May 21 (Bloomberg) -- Costs to ship liquefied petroleum gas will exceed the 2008 record as the U.S. expands exports amid rising demand in Latin America and India, according to Exmar NV, the operator of 27 carriers.
Spot rates surged 47 percent this month to $70.81 a metric ton, according to the Baltic Exchange, the London-based publisher of shipping costs. The benchmark rate will set a new all-time high, Miguel de Potter, chief financial officer of Antwerp, Belgium-based Exmar, said by phone today.
Expanding natural-gas output in the U.S. is creating more LPG as a byproduct while shipments of the cooking and heating fuel to Latin America rise on winter demand, de Potter said. Congestion at Indian ports also is tying up ships for longer, leaving fewer available to compete for cargoes, he said. While rates rallied for one to three months around this time in the past three years, the current increase will probably last longer, he said.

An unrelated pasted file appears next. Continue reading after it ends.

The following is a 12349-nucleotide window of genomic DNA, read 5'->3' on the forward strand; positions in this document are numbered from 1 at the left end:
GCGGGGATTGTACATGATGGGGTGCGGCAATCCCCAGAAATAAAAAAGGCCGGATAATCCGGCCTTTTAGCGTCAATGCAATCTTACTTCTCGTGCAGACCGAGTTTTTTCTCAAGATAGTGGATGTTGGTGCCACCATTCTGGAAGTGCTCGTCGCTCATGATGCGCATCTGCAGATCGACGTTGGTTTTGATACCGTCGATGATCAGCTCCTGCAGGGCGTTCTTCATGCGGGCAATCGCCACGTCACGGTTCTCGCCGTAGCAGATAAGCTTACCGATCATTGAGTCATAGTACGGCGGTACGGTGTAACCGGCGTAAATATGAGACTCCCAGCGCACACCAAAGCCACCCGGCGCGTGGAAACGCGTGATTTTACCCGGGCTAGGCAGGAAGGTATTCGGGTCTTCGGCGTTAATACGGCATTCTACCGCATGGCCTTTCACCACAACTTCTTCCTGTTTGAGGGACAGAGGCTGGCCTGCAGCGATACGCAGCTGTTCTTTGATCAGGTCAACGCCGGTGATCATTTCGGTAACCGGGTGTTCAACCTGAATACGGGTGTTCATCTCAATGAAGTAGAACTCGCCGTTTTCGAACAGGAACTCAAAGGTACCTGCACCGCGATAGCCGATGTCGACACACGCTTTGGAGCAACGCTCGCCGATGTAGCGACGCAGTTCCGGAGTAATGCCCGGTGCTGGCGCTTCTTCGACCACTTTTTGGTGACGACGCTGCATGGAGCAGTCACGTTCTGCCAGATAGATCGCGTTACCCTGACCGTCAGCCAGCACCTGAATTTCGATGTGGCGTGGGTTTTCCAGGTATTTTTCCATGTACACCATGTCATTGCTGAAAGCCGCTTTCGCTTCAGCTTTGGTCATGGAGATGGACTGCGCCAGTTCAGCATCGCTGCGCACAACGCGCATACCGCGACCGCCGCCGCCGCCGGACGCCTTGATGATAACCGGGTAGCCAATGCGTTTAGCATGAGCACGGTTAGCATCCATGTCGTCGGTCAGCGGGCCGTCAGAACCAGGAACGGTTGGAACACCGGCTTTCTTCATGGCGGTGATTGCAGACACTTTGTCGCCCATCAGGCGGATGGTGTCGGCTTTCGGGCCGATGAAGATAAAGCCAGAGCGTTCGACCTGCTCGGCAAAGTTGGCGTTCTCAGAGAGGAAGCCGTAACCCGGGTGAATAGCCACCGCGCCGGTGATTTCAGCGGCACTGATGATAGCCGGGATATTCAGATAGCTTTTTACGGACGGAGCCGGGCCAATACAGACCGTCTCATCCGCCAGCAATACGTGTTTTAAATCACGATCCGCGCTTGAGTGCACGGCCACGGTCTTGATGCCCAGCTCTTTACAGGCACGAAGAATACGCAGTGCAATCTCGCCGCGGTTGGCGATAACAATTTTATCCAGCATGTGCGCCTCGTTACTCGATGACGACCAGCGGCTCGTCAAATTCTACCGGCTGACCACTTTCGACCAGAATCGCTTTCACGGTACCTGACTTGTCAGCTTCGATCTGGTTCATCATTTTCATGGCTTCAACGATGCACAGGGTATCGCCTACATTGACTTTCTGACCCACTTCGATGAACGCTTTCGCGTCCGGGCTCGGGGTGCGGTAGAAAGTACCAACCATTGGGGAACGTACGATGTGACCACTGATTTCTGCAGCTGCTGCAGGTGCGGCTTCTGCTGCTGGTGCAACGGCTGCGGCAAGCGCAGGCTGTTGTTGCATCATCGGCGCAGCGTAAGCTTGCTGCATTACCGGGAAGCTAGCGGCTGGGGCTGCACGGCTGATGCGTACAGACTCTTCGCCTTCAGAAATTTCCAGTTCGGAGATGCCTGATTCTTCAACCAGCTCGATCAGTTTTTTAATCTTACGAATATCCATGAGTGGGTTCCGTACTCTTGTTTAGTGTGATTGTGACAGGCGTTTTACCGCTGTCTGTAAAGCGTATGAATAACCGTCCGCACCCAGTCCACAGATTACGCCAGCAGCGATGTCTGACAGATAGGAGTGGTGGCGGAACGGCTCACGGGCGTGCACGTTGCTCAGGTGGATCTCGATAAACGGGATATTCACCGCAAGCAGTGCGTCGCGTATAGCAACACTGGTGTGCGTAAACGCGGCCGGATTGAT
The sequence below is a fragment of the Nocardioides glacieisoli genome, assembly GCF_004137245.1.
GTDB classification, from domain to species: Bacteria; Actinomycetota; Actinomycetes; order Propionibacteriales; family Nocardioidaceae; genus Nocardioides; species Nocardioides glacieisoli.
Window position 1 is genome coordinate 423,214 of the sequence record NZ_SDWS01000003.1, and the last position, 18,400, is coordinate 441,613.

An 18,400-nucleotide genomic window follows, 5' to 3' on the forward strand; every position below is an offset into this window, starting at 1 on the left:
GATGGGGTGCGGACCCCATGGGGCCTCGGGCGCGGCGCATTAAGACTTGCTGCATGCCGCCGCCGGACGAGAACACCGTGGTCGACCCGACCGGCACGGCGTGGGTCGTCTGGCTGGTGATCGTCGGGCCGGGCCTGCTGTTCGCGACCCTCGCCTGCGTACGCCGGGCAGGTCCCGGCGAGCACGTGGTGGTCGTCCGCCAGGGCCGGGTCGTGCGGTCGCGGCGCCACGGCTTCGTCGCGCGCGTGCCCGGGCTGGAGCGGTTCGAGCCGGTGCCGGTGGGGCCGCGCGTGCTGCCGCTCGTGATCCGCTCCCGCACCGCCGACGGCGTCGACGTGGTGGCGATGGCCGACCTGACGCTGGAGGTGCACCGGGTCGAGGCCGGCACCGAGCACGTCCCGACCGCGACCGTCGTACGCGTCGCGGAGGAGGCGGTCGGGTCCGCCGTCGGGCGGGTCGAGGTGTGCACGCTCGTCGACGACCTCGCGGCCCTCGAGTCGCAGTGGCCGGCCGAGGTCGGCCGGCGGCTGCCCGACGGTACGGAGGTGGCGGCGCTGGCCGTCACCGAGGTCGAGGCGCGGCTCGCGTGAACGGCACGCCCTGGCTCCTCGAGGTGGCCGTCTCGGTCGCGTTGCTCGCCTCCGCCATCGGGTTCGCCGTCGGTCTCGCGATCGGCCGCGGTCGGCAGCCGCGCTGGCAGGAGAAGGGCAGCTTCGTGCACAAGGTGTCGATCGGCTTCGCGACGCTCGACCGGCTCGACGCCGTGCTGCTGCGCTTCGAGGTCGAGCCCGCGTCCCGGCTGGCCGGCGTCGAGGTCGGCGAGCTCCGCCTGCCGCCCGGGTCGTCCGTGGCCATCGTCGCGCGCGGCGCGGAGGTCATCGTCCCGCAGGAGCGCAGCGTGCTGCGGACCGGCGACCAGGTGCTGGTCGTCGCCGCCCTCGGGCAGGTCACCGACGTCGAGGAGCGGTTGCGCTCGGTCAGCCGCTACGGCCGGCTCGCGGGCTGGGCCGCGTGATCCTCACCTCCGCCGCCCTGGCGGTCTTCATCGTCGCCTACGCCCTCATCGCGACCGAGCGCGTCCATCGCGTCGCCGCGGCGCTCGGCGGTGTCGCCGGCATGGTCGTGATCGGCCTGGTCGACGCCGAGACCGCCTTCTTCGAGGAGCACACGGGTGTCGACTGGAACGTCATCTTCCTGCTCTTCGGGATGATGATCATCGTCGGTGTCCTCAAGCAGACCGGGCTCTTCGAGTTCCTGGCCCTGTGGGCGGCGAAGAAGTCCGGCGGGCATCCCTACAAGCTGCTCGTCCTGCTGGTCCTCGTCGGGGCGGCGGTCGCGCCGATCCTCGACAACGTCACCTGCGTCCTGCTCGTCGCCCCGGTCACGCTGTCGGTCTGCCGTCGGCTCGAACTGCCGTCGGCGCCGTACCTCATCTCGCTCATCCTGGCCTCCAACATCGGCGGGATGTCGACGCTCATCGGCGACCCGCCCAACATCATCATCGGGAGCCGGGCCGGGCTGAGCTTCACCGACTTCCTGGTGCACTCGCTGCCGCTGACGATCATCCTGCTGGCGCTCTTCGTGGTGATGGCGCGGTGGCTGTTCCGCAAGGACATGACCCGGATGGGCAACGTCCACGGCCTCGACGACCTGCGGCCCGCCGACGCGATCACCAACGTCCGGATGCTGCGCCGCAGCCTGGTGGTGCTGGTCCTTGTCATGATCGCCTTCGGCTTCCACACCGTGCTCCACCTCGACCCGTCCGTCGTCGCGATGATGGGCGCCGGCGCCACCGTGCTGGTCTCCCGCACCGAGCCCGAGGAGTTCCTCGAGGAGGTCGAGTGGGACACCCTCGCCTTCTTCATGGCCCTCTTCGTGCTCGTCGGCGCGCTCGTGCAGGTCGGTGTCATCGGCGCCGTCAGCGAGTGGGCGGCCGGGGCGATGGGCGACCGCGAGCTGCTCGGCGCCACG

“Some of my colleagues are more bullish this year because of the additional exports out of the U.S. and the additional imports into Latin America,” de Potter said. “It will definitely break the record.”
Rates reached $81.64 in July 2008, according to the exchange. The U.S. produced a record 29.8 trillion cubic feet of natural gas last year and exported 71.9 million barrels of LPG, according to Energy Department data. Shipments rose 15 percent to 5.9 million barrels in February from a year earlier, the most recent data show.
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